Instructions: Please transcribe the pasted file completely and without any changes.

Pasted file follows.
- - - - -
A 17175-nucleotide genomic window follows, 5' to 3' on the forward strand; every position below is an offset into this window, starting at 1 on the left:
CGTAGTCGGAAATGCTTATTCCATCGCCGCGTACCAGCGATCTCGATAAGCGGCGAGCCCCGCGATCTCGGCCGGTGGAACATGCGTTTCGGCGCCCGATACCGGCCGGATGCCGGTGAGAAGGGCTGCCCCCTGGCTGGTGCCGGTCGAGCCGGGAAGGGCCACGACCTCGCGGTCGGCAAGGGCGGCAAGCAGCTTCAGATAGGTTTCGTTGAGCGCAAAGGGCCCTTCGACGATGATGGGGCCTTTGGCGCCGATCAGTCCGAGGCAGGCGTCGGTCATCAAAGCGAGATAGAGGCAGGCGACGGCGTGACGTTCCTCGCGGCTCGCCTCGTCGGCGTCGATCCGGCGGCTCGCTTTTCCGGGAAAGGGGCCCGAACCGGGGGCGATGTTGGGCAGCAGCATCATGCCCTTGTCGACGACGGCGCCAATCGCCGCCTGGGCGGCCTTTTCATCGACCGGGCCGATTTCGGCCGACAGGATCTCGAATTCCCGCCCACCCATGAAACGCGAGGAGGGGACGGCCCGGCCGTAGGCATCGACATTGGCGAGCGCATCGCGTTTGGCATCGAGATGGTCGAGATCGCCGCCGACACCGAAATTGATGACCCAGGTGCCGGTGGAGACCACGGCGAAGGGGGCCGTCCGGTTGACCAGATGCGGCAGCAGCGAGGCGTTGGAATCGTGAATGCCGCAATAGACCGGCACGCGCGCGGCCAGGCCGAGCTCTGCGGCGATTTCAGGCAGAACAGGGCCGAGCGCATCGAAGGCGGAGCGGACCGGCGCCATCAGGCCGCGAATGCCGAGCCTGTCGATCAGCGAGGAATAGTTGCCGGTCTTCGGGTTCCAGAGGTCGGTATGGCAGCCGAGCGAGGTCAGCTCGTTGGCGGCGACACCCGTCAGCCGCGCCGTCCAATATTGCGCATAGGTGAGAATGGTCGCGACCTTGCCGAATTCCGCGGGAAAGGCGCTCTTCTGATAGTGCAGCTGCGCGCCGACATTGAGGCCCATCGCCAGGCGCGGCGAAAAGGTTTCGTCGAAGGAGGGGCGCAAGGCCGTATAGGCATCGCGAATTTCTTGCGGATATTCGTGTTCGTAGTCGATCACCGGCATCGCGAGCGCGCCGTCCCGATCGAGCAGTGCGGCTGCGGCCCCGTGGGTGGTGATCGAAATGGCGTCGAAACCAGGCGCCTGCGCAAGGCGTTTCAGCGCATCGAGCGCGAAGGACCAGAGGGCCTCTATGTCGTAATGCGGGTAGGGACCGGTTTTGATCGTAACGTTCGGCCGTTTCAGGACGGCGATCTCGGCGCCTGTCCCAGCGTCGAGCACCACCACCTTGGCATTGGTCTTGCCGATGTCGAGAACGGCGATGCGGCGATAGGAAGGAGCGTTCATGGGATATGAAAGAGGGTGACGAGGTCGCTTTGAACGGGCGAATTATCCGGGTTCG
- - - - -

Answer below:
A 17175-nucleotide genomic window follows, 5' to 3' on the forward strand; every position below is an offset into this window, starting at 1 on the left:
CGTAGTCGGAAATGCTTATTCCATCGCCGCGTACCAGCGATCTCGATAAGCGGCGAGCCCCGCGATCTCGGCCGGTGGAACATGCGTTTCGGCGCCCGATACCGGCCGGATGCCGGTGAGAAGGGCTGCCCCCTGGCTGGTGCCGGTCGAGCCGGGAAGGGCCACGACCTCGCGGTCGGCAAGGGCGGCAAGCAGCTTCAGATAGGTTTCGTTGAGCGCAAAGGGCCCTTCGACGATGATGGGGCCTTTGGCGCCGATCAGTCCGAGGCAGGCGTCGGTCATCAAAGCGAGATAGAGGCAGGCGACGGCGTGACGTTCCTCGCGGCTCGCCTCGTCGGCGTCGATCCGGCGGCTCGCTTTTCCGGGAAAGGGGCCCGAACCGGGGGCGATGTTGGGCAGCAGCATCATGCCCTTGTCGACGACGGCGCCAATCGCCGCCTGGGCGGCCTTTTCATCGACCGGGCCGATTTCGGCCGACAGGATCTCGAATTCCCGCCCACCCATGAAACGCGAGGAGGGGACGGCCCGGCCGTAGGCATCGACATTGGCGAGCGCATCGCGTTTGGCATCGAGATGGTCGAGATCGCCGCCGACACCGAAATTGATGACCCAGGTGCCGGTGGAGACCACGGCGAAGGGGGCCGTCCGGTTGACCAGATGCGGCAGCAGCGAGGCGTTGGAATCGTGAATGCCGCAATAGACCGGCACGCGCGCGGCCAGGCCGAGCTCTGCGGCGATTTCAGGCAGAACAGGGCCGAGCGCATCGAAGGCGGAGCGGACCGGCGCCATCAGGCCGCGAATGCCGAGCCTGTCGATCAGCGAGGAATAGTTGCCGGTCTTCGGGTTCCAGAGGTCGGTATGGCAGCCGAGCGAGGTCAGCTCGTTGGCGGCGACACCCGTCAGCCGCGCCGTCCAATATTGCGCATAGGTGAGAATGGTCGCGACCTTGCCGAATTCCGCGGGAAAGGCGCTCTTCTGATAGTGCAGCTGCGCGCCGACATTGAGGCCCATCGCCAGGCGCGGCGAAAAGGTTTCGTCGAAGGAGGGGCGCAAGGCCGTATAGGCATCGCGAATTTCTTGCGGATATTCGTGTTCGTAGTCGATCACCGGCATCGCGAGCGCGCCGTCCCGATCGAGCAGTGCGGCTGCGGCCCCGTGGGTGGTGATCGAAATGGCGTCGAAACCAGGCGCCTGCGCAAGGCGTTTCAGCGCATCGAGCGCGAAGGACCAGAGGGCCTCTATGTCGTAATGCGGGTAGGGACCGGTTTTGATCGTAACGTTCGGCCGTTTCAGGACGGCGATCTCGGCGCCTGTCCCAGCGTCGAGCACCACCACCTTGGCATTGGTCTTGCCGATGTCGAGAACGGCGATGCGGCGATAGGAAGGAGCGTTCATGGGATATGAAAGAGGGTGACGAGGTCGCTTTGAACGGGCGAATTATCCGGGTTCG